A north-south divide which denies people outside London and the South East job and home opportunities still exists, according to a report.
London grows but there is still a regional divide, says the report
The study says while the capital prospers other areas continue to suffer from poor transport and investment.
London is better connected to the rest of the world than the rest of England, the report states.
The study, called Connecting England, was commissioned by the Town and Country Planning Association (TCPA).
The report calls for rail improvements in the north of England and to connections with the south.
Airports such as Manchester should be expanded to help take pressure off the capital's Heathrow and Gatwick sites, it says.
Liverpool, Teesport and Hull were identified as ports which could be better used instead of Felixstowe and Southampton in the south.
The report highlights the situation in the South West where it says rising property prices and low incomes mean homes become unaffordable, and transport links are poor.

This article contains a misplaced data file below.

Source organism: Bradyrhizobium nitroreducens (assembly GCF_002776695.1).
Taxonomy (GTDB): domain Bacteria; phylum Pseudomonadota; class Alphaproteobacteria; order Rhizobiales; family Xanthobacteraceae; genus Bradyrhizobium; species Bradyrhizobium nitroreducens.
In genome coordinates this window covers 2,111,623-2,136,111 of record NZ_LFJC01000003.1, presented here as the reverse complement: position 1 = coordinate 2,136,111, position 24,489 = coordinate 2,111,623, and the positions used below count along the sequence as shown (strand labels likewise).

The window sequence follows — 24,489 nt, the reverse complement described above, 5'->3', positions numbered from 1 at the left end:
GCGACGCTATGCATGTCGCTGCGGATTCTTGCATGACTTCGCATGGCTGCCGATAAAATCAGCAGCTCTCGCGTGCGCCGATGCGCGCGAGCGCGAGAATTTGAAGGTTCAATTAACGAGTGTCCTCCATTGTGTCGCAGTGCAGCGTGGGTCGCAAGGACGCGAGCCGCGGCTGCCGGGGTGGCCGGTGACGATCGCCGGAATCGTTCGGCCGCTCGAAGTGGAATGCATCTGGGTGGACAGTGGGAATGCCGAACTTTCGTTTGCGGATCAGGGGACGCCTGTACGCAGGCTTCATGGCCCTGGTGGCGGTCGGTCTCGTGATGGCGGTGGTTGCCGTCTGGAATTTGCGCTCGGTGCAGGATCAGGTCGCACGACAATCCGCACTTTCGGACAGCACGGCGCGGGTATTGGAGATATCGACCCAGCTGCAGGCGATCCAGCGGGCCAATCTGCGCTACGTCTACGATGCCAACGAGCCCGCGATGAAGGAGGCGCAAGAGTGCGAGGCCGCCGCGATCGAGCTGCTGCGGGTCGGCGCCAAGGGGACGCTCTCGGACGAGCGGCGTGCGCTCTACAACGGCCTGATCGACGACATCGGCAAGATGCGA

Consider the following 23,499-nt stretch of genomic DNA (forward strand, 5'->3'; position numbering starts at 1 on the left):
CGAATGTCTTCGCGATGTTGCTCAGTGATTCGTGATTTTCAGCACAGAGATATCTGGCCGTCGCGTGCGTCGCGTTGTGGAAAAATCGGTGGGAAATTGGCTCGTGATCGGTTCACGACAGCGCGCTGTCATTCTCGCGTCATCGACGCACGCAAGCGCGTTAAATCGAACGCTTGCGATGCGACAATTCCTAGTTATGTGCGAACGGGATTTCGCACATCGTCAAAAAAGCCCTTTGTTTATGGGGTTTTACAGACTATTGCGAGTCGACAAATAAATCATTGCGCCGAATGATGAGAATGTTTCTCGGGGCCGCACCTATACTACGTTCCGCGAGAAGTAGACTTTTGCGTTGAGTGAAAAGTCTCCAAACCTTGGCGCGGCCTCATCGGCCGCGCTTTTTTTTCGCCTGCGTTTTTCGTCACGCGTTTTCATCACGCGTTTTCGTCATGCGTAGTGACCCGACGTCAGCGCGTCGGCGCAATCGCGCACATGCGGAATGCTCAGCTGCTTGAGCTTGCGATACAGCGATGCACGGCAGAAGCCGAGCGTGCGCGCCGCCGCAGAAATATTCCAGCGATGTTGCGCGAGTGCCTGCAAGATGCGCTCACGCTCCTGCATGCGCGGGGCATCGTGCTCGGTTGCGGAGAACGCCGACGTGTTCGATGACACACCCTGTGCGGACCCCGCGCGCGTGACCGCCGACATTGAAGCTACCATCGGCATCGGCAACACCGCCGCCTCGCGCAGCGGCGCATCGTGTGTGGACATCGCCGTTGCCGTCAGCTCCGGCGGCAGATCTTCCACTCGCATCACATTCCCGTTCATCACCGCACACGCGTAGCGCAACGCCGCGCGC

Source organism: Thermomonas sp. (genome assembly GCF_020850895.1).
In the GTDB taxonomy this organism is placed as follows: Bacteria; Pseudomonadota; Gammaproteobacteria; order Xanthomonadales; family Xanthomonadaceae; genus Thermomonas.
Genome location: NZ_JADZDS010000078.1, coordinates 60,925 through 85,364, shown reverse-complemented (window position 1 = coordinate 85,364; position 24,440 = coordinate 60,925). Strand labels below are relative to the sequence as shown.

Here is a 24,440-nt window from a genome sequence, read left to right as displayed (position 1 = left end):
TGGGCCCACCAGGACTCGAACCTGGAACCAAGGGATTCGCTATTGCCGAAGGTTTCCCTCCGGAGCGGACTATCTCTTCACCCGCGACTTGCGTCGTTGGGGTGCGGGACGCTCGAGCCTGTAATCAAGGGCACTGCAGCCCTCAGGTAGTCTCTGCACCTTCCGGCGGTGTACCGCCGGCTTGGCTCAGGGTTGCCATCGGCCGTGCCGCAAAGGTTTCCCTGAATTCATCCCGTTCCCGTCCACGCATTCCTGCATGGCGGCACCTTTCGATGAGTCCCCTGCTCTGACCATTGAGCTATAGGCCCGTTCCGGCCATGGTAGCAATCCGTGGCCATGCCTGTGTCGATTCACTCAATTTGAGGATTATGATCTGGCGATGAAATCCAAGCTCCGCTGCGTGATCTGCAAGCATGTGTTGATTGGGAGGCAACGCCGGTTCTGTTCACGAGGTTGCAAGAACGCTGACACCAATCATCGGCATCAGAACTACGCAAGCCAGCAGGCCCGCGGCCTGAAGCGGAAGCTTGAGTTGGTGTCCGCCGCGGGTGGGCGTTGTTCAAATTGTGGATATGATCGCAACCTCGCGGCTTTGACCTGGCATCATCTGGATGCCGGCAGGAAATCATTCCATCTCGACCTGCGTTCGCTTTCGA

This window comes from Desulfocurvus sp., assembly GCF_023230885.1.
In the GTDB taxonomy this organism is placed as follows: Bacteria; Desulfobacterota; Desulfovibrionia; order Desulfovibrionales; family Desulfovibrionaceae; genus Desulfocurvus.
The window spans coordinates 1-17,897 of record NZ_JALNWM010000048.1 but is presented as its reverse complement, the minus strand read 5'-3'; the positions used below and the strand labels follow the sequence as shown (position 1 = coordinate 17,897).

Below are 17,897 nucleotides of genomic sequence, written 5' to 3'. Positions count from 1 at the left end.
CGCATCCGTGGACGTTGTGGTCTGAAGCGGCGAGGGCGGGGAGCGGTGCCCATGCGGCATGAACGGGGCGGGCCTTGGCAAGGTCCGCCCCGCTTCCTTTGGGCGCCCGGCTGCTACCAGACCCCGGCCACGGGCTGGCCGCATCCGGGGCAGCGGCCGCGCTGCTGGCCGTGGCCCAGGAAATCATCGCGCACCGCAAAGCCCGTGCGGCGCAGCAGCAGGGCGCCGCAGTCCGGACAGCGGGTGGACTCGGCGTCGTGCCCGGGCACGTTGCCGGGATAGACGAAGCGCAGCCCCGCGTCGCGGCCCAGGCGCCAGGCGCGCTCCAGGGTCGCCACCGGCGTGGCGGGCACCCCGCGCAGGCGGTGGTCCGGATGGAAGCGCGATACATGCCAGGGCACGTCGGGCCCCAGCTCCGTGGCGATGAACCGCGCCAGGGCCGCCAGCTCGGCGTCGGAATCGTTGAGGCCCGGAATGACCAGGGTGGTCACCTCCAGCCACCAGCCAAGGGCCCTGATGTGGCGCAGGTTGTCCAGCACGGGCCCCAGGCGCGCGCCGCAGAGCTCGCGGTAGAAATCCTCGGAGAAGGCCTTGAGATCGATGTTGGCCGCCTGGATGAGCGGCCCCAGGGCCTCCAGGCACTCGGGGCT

The report was produced by an independent commission appointed by the TCPA and chaired by former Guardian regional affairs editor Peter Hetherington.
He said: "England is not working to its full potential.
"Many in our workforce are denied the chance either to contribute to our economic prosperity or to benefit from it.
"We are neither pro-North nor anti-South, but are advocating a hard-hitting agenda for action across the country."
The study urges "joined-up" government action so economic success is shared across the country, and recommends authorities such as Greater Manchester, West Yorkshire and West Midlands should be given similar powers over transport and development as the Greater London Authority.
The report recognises the regeneration of northern cities such as Leeds and Manchester but says the effects are not being felt far enough outside the centres.
Making sure benefits from the 2012 London Olympics are felt across the country is one of the main challenges over the coming years, says the study.